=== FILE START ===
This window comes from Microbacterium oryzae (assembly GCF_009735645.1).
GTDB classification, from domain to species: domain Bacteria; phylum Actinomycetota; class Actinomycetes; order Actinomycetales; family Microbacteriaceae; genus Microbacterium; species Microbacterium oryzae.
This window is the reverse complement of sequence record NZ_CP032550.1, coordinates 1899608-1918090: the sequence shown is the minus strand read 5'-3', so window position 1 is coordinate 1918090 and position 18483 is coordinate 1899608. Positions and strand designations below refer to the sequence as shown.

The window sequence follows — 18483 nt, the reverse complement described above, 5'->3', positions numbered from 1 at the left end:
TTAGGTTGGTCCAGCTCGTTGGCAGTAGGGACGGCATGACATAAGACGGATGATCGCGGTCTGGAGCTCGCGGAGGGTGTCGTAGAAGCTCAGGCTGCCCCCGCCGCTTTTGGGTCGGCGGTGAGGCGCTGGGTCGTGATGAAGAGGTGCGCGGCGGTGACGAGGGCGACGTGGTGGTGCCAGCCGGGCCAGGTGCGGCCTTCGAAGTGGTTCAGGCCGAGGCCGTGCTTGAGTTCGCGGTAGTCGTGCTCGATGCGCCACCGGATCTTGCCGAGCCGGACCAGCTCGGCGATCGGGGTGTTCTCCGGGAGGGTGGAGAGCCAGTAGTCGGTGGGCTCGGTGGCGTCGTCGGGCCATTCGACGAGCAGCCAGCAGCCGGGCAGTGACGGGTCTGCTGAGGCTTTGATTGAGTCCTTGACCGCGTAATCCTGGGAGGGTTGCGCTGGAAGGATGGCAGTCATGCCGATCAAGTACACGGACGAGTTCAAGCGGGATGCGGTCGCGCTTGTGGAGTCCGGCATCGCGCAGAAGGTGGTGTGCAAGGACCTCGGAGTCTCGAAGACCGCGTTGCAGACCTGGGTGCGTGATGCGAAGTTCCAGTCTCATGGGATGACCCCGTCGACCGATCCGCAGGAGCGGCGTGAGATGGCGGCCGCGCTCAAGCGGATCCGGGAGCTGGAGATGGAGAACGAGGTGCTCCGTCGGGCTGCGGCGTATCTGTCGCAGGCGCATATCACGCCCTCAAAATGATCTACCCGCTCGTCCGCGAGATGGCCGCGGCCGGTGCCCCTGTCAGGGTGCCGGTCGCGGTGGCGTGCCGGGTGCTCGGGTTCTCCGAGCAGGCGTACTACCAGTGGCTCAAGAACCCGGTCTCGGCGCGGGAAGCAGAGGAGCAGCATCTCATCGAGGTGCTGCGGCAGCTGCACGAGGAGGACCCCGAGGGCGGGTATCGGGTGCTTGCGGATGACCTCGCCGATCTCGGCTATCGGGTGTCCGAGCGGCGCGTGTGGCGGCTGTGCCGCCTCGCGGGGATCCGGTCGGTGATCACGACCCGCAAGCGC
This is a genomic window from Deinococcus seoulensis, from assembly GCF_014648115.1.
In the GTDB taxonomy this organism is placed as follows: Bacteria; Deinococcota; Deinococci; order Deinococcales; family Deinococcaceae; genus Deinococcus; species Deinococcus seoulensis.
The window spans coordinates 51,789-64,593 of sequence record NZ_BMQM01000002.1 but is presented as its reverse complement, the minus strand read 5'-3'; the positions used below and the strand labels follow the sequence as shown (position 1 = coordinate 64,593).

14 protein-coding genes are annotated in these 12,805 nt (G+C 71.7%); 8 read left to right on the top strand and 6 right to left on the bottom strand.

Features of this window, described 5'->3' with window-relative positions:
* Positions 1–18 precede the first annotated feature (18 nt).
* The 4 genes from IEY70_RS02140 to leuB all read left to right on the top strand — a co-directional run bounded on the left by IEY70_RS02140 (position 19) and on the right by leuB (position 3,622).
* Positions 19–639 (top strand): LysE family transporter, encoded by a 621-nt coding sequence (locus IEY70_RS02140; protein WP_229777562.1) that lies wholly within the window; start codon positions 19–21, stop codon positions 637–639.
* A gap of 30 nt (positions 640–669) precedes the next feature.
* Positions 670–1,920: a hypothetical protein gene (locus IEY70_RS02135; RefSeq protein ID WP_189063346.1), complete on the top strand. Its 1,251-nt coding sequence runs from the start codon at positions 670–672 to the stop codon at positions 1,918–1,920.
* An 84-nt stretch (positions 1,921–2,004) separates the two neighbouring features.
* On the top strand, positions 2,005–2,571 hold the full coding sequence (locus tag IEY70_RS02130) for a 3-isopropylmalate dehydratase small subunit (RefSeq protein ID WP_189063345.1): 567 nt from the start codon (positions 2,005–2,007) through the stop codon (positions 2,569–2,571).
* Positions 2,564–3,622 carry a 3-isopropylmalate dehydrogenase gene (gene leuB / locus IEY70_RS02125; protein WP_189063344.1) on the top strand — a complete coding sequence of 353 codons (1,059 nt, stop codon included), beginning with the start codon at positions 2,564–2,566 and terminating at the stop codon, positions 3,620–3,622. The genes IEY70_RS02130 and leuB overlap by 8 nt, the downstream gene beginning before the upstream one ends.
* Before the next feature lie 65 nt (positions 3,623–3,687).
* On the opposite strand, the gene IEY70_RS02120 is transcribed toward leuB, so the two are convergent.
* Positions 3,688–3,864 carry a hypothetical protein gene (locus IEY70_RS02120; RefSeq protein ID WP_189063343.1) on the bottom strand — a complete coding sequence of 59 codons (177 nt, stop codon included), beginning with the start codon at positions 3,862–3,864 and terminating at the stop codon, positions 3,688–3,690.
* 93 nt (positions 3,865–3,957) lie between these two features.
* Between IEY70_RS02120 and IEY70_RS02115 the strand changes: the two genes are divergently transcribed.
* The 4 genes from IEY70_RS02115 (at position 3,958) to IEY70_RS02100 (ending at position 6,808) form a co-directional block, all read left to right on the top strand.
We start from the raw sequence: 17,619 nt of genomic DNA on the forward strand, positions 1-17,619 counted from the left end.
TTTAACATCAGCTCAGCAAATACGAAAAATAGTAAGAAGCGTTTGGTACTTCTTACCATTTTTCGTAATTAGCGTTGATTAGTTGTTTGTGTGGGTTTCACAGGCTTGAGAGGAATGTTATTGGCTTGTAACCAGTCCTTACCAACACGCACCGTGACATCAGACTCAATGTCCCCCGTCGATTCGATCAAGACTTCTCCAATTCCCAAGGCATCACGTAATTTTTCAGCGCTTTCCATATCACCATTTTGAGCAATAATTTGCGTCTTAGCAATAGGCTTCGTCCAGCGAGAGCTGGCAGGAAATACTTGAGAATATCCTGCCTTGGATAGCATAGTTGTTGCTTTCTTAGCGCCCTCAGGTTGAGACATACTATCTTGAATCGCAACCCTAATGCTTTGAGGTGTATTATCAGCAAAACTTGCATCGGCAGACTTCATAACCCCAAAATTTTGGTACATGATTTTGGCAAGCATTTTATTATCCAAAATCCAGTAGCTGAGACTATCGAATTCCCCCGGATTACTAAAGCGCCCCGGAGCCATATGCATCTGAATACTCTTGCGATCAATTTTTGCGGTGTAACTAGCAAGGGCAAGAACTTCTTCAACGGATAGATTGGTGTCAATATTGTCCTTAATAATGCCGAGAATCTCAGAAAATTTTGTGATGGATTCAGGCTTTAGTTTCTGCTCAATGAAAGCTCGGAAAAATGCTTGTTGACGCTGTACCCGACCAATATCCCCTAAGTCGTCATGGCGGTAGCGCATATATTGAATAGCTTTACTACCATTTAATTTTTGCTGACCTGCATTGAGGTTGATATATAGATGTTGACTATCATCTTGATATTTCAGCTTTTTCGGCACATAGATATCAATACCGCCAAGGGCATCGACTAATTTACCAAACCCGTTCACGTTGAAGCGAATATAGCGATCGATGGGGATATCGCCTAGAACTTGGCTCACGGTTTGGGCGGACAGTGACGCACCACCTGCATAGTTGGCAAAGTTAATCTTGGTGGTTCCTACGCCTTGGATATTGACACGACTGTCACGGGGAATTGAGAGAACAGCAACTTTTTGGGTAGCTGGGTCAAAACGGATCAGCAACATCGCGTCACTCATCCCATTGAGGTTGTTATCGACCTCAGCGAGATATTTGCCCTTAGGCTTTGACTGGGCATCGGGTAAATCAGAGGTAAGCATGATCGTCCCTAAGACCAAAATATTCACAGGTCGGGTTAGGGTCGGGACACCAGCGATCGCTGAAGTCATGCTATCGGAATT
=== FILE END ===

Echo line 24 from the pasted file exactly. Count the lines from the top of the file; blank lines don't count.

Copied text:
* The 4 genes from IEY70_RS02115 (at position 3,958) to IEY70_RS02100 (ending at position 6,808) form a co-directional block, all read left to right on the top strand.